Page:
ChatGPT has just been acknowledged as the fastest-growing consumer application in history reaching 100m active users within 2 months. With the release of GPT-4, individuals and organisations have experimented, interacted, and integrated its use across numerous use cases providing a glimpse into the potential of these new technologies and the ramifications for their business.

Perhaps the real question is how organisations effectively utilise and govern for these tools? Some have actively resisted and blocked the use of GPT-4 citing privacy and cyber issues, whilst others have seen its application citing noticeable increases in productivity and in some instance, assisted in strategic decision making. Will we see the digital divide and competition widen as a result or will tools like GPT-4 provide relief to organisations navigating a market of low unemployment?

The pandemic highlighted the vulnerabilities and disruption to business operations without adequate digital and technology. The investments into cybersecurity, digital, and data, as well as the pace of adoption and implementation, saw across the market was unprecedented with technology leaders given the once-in-a-decade platform to drive their technology agendas.

Despite the increased willingness in investing into digital and analytics to enhance the customer experience, many have shied away from investing in the multi-year legacy transformations required to establish a foundation to truly exploit the value of new emerging technologies. Understandably, the majority of these programs have not been delivered on time nor on budget, however with the compounding of technology debt and legacy systems, it does present lingering cybersecurity concerns.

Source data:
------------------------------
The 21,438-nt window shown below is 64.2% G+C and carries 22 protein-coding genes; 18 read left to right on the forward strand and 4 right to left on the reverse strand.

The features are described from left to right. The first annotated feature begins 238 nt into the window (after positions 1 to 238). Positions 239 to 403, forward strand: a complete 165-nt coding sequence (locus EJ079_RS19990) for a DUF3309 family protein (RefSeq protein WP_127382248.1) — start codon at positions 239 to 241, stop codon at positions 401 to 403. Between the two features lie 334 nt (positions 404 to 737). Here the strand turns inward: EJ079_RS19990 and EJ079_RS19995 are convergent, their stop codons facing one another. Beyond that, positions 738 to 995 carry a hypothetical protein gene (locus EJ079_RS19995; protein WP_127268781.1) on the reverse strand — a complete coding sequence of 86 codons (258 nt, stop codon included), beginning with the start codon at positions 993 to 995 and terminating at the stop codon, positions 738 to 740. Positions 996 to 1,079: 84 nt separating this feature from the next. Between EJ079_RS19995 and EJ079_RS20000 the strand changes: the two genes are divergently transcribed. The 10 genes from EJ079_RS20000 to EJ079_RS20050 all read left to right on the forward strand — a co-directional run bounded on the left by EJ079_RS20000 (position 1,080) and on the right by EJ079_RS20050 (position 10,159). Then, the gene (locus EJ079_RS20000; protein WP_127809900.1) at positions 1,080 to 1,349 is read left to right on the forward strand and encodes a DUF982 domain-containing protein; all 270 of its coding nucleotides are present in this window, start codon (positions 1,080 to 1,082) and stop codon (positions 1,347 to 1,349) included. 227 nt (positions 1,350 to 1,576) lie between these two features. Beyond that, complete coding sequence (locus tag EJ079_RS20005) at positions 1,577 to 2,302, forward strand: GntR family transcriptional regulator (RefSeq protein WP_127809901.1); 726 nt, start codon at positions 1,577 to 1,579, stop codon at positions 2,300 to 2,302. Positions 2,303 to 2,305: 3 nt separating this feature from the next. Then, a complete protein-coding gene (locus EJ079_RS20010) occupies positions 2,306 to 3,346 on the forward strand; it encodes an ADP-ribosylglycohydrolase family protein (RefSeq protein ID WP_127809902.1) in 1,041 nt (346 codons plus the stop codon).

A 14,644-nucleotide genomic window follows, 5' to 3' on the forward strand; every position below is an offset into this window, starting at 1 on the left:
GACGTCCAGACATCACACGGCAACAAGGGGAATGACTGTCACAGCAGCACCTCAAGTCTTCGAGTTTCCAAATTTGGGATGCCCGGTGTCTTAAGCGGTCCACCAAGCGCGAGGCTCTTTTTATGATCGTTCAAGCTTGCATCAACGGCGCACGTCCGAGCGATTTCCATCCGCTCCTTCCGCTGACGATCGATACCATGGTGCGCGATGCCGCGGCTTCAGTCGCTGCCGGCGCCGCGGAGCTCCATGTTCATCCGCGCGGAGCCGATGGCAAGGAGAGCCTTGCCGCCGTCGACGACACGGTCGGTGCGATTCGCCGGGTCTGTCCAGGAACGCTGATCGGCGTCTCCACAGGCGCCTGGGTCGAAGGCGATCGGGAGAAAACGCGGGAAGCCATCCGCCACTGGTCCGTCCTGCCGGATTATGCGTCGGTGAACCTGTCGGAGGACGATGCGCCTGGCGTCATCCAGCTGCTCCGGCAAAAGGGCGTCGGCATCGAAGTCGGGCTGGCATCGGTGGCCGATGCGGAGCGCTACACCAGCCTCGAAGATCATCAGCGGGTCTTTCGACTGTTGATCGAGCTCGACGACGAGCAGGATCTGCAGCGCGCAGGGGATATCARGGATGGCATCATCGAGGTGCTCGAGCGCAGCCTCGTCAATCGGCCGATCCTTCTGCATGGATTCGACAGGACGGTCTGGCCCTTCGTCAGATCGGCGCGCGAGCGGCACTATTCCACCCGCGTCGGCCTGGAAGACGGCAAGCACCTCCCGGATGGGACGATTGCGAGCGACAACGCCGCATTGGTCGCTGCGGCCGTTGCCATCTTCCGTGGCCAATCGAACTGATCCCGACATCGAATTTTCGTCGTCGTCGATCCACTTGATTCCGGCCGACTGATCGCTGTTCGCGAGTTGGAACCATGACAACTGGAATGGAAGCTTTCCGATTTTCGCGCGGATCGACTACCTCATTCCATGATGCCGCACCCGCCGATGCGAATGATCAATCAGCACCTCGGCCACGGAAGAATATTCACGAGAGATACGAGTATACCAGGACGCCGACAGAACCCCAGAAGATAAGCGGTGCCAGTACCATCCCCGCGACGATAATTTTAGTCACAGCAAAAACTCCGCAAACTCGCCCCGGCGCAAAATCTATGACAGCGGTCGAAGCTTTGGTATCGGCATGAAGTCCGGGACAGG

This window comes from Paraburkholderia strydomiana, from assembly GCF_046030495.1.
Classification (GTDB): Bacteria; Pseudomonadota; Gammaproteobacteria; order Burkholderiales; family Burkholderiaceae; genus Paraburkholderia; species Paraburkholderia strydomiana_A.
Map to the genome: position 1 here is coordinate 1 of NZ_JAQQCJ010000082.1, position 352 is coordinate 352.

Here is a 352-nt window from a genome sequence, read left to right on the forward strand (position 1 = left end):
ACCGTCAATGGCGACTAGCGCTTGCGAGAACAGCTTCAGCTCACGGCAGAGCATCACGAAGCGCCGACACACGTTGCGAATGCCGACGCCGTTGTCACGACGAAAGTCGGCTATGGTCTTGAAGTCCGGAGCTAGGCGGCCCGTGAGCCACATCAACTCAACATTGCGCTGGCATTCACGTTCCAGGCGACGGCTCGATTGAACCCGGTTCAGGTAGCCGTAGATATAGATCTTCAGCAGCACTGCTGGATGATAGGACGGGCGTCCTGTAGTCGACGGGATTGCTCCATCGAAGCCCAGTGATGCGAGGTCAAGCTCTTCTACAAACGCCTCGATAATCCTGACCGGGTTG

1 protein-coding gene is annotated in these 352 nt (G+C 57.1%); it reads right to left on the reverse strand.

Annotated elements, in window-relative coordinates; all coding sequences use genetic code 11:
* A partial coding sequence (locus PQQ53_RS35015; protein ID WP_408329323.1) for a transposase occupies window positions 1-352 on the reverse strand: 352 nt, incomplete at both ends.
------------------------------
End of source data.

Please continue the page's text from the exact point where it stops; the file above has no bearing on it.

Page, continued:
Across industries, digital and technology continue to be a pain point for Boards and Executives, not only in identifying and securing talent but also where does it sit within the overarching strategy; is it merely cost of doing business or is digital and technology a key differentiator? With emerging technologies like GPT-4 evolving at pace and being released to market, is the existing strategy still appropriate to remain competitive?

The questions raised above we believe, sit within the accountability of Technology Executives to provide the thought leadership and articulate the implications across their business. Although cybersecurity and data governance take centre stage at this current juncture, technology leaders must also be aware of emerging technologies and sufficiently navigate and orchestrate the appropriate milestones and interim states of technology with minimal disruption to operations.

With an inflationary environment and recognition that teams will need to “deliver more with less”, the demands and pressures are only increasing for those in technology, with the vast number of threats and opportunities on the horizon. In response, we have observed the creation of new structures, reporting lines, and responsibilities which are not necessarily in line with traditional interpretations of roles such as the Chief Information Officer.

Moving forward, executives responsible for technology must formulate, communicate, and deliver a comprehensive strategy to meet the specific needs of the business. In our experience, it is not sustainable to expect an executive to handle the broad scope of accountabilities alone, particularly at scale. Alternatively, we have partnered with clients to identify a team of leaders with complementary skills, experiences, and cultural fit that can navigate the dynamic developments in technology for the present and future.

Kenrick Lui
Associate Partner, Technology and Digital Transformation

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